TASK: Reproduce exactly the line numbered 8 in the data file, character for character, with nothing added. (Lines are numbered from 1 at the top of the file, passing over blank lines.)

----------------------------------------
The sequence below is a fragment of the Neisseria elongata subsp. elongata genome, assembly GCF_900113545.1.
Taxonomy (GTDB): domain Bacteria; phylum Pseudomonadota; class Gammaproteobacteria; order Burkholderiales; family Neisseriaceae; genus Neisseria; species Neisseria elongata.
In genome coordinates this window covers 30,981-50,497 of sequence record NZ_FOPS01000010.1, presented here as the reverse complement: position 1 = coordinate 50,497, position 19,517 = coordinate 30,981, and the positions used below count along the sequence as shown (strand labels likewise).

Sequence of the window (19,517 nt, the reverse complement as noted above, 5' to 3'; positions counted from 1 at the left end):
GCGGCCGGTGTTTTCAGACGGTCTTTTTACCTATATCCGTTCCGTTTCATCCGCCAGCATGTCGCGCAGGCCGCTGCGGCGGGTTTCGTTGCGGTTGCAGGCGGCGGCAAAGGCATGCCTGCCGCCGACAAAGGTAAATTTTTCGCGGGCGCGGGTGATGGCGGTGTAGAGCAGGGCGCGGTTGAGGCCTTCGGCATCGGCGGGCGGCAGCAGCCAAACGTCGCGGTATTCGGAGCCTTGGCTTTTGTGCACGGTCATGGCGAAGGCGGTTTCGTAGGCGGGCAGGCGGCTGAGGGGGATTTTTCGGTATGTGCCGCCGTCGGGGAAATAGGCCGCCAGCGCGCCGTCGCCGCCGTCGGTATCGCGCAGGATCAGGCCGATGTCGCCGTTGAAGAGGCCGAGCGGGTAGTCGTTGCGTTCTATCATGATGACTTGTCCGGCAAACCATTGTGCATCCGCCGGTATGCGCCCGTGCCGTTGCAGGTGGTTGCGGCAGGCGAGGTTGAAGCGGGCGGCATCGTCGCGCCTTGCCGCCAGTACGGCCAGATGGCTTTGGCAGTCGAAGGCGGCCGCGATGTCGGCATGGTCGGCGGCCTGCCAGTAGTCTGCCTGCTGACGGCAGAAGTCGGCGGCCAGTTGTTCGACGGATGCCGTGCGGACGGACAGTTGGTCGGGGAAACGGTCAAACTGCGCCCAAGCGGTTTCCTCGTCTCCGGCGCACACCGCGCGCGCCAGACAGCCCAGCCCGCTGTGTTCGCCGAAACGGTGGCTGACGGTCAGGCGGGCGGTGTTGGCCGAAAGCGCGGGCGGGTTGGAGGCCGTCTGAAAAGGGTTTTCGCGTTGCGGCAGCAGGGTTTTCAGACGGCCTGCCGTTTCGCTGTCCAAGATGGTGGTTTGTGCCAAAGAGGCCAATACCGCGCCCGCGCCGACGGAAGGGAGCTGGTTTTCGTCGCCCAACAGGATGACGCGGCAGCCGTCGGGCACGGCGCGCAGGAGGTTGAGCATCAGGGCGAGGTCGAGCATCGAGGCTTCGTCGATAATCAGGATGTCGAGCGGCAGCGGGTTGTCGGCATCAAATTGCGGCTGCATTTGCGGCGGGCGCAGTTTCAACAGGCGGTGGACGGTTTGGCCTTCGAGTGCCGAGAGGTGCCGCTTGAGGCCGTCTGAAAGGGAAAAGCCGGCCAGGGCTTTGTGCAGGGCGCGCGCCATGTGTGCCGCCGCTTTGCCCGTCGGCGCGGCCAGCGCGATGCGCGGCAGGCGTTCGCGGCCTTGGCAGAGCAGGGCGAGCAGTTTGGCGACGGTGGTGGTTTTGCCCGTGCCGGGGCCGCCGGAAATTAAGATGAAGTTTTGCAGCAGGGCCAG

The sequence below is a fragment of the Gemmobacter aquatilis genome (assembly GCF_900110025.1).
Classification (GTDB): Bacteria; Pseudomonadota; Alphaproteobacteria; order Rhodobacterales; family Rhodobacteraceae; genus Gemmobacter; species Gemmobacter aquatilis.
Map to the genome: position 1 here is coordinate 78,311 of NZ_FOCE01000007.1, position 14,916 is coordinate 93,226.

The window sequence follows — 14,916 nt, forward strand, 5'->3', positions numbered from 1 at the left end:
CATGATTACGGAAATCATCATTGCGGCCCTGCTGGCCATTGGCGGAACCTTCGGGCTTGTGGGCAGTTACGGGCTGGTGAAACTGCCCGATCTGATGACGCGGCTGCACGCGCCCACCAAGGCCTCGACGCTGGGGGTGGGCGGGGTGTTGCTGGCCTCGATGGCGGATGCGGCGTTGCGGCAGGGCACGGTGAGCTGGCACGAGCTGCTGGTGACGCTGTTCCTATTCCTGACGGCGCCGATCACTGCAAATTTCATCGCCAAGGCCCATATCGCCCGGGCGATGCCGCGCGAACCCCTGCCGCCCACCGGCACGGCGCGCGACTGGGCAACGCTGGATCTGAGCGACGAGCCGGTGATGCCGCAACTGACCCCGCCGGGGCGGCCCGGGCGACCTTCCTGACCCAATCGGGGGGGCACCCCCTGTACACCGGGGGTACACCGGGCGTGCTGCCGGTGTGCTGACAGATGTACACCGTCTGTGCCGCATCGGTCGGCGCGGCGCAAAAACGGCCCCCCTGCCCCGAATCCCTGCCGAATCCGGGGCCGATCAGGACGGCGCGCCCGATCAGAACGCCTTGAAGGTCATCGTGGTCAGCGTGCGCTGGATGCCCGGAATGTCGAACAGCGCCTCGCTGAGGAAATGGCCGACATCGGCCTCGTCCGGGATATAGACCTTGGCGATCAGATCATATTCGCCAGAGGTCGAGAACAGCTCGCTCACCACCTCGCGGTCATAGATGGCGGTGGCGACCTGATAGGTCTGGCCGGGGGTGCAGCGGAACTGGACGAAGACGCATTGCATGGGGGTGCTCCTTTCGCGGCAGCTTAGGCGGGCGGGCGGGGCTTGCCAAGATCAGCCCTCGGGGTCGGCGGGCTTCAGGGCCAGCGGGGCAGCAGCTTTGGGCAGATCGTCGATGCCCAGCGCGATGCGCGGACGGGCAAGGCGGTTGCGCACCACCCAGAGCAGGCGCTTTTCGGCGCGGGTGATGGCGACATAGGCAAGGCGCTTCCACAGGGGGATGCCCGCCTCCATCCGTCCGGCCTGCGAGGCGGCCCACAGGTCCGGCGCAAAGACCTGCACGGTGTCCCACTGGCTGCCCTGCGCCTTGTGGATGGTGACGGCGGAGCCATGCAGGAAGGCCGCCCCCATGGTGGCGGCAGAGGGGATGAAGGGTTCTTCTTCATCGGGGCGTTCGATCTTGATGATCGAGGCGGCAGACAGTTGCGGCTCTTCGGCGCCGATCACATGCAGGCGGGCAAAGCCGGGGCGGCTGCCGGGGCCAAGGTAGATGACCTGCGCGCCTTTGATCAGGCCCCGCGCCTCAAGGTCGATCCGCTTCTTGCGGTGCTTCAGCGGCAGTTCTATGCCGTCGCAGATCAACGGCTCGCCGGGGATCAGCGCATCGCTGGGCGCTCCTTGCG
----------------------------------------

Map to the genome: position 1 here is coordinate 78,311 of NZ_FOCE01000007.1, position 14,916 is coordinate 93,226.